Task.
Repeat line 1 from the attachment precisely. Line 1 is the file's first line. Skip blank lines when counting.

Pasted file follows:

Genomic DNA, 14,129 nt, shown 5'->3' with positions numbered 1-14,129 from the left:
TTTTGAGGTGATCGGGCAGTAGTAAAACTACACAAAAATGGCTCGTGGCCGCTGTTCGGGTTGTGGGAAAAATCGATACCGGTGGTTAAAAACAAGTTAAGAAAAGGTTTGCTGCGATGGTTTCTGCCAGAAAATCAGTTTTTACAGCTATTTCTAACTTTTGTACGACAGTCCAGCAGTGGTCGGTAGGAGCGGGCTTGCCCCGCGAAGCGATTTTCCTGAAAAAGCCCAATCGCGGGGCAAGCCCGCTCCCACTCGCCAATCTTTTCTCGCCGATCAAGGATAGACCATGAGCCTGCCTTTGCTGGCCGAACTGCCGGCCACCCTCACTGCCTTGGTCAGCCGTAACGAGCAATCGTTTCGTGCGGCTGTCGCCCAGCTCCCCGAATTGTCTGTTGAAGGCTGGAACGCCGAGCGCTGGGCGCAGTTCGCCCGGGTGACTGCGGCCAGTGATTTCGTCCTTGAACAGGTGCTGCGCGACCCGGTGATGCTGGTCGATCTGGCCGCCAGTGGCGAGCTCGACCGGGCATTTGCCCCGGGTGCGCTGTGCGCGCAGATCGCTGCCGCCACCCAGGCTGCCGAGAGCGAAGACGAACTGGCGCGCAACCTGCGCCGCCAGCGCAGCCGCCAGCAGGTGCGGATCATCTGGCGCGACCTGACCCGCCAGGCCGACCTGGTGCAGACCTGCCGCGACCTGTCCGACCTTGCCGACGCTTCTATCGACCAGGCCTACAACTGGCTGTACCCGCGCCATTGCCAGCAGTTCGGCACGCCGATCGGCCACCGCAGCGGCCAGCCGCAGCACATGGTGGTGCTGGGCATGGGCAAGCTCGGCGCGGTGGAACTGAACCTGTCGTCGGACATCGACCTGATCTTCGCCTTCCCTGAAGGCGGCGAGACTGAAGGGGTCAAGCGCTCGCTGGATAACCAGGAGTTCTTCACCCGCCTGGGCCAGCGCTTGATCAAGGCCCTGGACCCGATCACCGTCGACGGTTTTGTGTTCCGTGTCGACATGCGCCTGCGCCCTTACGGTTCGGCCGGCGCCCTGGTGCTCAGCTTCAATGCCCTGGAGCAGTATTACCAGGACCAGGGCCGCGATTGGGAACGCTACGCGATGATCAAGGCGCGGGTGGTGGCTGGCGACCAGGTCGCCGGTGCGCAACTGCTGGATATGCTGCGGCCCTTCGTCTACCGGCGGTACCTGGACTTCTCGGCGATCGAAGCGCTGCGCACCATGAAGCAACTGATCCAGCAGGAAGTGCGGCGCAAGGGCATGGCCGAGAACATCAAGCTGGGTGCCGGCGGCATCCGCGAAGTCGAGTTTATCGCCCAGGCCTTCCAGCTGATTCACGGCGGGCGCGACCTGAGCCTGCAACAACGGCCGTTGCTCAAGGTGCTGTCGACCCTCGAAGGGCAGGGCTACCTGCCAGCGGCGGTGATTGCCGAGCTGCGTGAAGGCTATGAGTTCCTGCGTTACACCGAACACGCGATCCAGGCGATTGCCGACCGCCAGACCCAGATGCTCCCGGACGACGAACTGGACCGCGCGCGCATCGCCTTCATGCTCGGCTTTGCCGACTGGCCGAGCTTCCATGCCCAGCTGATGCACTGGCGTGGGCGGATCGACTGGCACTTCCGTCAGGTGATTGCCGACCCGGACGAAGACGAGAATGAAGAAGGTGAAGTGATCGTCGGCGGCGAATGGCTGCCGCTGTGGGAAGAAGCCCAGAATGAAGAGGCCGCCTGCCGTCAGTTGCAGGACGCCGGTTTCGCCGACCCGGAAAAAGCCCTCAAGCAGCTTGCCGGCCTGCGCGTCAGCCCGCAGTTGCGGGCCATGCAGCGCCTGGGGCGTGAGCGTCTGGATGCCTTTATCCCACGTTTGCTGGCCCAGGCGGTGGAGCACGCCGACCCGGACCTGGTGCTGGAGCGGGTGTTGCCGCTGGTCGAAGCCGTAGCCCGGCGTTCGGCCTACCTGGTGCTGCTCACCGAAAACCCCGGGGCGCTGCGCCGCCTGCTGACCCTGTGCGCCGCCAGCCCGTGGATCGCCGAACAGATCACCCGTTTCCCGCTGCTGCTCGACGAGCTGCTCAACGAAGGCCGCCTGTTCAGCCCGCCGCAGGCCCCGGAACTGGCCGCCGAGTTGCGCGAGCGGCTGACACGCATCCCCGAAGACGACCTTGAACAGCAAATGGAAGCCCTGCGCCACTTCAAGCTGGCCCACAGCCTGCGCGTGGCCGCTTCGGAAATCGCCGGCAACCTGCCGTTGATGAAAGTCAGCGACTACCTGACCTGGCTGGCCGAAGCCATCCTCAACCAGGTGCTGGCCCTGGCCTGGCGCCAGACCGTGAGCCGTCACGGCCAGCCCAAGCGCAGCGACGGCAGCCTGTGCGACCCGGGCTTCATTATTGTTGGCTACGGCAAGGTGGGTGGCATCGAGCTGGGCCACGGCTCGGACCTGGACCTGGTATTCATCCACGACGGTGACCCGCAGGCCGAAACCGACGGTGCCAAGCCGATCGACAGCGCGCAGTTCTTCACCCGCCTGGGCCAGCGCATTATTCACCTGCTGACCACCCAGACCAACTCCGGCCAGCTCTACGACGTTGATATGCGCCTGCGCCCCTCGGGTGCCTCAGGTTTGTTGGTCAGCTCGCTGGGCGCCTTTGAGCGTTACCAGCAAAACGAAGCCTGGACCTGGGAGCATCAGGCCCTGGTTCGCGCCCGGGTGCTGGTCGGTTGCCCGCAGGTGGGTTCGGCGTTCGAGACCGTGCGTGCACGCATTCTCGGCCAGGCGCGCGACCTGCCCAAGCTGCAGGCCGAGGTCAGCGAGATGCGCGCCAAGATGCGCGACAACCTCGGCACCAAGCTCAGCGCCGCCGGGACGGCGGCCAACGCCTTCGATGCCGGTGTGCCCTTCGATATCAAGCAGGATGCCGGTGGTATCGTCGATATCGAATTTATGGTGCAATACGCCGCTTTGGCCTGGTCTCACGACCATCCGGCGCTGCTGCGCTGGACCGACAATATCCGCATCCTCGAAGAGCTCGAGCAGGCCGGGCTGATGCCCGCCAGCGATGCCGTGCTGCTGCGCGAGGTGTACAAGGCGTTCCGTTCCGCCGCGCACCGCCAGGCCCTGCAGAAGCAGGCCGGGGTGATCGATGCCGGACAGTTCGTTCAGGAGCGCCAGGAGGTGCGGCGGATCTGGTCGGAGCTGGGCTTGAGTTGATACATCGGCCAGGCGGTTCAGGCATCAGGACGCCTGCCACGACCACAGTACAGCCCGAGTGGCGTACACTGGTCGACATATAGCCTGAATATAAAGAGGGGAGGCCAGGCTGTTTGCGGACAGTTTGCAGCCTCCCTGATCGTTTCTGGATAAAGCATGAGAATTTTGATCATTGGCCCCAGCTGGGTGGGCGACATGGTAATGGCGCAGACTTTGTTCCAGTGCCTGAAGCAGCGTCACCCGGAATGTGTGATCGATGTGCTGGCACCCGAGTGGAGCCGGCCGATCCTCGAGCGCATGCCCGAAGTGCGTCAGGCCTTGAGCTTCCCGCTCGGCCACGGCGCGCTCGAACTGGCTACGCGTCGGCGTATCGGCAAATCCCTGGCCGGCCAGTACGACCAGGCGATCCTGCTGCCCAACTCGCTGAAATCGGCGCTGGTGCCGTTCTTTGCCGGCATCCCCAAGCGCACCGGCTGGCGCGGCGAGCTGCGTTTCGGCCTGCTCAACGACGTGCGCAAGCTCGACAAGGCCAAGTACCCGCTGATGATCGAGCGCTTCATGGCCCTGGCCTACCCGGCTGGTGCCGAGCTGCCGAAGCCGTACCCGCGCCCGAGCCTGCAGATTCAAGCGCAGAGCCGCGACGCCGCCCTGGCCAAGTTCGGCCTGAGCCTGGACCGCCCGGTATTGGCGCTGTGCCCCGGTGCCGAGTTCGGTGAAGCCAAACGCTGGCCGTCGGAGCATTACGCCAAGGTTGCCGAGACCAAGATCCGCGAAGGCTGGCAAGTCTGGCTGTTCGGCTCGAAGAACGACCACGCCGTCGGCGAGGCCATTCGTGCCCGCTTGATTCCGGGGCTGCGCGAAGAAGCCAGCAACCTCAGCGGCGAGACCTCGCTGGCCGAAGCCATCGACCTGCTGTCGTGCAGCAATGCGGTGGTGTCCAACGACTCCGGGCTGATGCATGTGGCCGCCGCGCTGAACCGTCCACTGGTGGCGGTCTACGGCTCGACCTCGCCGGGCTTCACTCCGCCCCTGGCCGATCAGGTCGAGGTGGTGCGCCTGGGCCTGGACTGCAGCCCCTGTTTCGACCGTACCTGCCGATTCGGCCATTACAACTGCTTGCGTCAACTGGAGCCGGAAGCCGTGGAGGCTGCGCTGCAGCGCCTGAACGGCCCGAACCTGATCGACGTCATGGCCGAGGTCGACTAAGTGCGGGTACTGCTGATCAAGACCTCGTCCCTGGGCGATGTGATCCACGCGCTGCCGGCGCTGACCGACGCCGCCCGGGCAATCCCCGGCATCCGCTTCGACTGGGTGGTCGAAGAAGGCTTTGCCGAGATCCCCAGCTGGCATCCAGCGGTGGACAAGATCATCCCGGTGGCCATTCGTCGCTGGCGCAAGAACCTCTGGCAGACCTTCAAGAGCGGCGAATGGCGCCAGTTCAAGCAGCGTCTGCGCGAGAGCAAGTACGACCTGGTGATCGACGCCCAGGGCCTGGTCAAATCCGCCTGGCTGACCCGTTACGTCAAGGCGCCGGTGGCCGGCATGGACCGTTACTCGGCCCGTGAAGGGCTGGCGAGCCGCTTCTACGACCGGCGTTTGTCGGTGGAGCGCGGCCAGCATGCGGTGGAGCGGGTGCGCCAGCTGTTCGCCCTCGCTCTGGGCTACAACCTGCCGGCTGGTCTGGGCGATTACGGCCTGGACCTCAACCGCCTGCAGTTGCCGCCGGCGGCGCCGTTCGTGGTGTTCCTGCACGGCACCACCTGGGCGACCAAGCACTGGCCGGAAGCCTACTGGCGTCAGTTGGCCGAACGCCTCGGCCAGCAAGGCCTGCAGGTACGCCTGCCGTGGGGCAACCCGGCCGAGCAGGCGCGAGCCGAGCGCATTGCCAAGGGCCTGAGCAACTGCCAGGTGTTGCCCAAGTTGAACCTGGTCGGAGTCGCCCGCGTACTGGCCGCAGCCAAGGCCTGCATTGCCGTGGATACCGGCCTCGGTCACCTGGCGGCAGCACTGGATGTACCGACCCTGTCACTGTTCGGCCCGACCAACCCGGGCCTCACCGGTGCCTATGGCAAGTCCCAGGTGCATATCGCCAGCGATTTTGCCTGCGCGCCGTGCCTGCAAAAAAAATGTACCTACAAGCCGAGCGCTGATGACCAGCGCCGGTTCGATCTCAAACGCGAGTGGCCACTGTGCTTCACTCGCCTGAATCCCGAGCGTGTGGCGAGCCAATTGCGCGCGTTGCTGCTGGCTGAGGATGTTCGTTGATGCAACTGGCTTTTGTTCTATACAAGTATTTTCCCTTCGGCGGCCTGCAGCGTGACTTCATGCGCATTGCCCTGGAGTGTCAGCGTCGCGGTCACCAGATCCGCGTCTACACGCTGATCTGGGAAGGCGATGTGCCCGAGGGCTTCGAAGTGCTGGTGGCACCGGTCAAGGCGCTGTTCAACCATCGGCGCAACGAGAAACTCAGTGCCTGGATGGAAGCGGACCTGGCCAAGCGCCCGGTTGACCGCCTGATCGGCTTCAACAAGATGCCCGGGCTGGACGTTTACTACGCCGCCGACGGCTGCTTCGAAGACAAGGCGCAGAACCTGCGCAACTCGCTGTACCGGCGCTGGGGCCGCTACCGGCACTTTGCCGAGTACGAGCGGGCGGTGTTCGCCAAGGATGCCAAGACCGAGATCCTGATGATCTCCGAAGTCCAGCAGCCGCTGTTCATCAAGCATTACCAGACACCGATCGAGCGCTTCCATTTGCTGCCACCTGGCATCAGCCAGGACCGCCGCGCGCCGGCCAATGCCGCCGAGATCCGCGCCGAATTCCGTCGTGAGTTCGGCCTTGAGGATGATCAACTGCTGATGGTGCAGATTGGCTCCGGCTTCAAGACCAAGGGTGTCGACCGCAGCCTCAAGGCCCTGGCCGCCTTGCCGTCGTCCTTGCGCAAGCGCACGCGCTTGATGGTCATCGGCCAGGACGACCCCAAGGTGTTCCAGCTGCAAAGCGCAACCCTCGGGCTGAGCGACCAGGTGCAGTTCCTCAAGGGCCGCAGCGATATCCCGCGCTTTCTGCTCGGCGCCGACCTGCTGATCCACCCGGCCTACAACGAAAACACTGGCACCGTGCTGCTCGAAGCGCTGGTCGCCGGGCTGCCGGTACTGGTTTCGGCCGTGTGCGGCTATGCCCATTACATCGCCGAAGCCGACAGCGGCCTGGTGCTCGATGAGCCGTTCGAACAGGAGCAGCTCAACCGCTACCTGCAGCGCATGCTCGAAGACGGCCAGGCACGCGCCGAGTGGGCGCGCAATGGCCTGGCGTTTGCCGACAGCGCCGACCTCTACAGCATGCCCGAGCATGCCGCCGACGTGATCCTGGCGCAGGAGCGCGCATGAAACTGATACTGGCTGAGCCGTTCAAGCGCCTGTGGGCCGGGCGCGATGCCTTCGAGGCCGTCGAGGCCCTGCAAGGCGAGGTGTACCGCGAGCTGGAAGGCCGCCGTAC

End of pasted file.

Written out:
Genomic DNA, 14,129 nt, shown 5'->3' with positions numbered 1-14,129 from the left: